The opinion article by Sir Adam Roberts ("Tongue-tied UK badly equipped to join in the conversation of nations", 2 February) issues a timely warning about the decline of languages in UK higher education.
In 2001 there were more than 120 universities in the UK awarding language degrees. That number has declined today to just over 60 and, if the trend in applications that Roberts highlights continues, this attrition seems unlikely to halt.
The government's new tuition-fees regime has made a bad situation worse. When it announced the tripling of fees, many of us warned that languages were vulnerable compared with other humanities and social-science subjects because languages require four rather than three years of study. This means students incurring extra fees but, above all, an extra year of debt. Moreover, the year abroad is expensive for universities to administer and may be regarded as an unwelcome cost by university managements in these straitened times.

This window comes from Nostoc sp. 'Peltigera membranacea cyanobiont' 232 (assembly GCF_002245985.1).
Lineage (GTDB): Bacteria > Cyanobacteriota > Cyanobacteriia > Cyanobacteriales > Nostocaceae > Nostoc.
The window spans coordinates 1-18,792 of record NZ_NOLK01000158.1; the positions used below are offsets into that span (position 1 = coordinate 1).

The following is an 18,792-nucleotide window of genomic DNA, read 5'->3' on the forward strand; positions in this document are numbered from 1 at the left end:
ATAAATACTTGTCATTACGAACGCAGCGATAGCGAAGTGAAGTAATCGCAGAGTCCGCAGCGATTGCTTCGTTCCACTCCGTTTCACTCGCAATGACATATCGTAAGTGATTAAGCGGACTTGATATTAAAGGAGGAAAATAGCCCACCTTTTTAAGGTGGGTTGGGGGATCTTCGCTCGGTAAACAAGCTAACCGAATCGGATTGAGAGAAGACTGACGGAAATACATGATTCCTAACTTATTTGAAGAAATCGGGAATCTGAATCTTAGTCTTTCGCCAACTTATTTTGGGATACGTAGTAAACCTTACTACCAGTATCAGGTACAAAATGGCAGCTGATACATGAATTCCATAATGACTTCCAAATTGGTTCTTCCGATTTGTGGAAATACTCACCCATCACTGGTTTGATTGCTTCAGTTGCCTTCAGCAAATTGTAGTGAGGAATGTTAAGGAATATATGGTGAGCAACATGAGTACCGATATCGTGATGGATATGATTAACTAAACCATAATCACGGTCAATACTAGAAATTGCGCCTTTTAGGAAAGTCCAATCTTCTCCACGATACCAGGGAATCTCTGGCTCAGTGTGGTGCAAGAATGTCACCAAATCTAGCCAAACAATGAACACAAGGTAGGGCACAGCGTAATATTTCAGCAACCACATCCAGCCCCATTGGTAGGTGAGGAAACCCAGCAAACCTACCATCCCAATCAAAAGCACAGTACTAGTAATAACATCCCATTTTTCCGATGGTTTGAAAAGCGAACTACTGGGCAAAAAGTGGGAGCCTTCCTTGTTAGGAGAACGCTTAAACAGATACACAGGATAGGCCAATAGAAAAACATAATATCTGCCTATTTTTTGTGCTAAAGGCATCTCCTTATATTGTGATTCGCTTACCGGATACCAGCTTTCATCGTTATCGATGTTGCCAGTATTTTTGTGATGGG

David Willetts makes all the right noises about the importance of language skills in today's globalised world. But unless the government and the Higher Education Funding Council for England offer incentives to students to offset the increased cost of a four-year degree and financial incentives to universities to support the year abroad, a further decline in the numbers opting to take language degrees seems inevitable.
Tony Chafer, Professor of contemporary French area studies, University of Portsmouth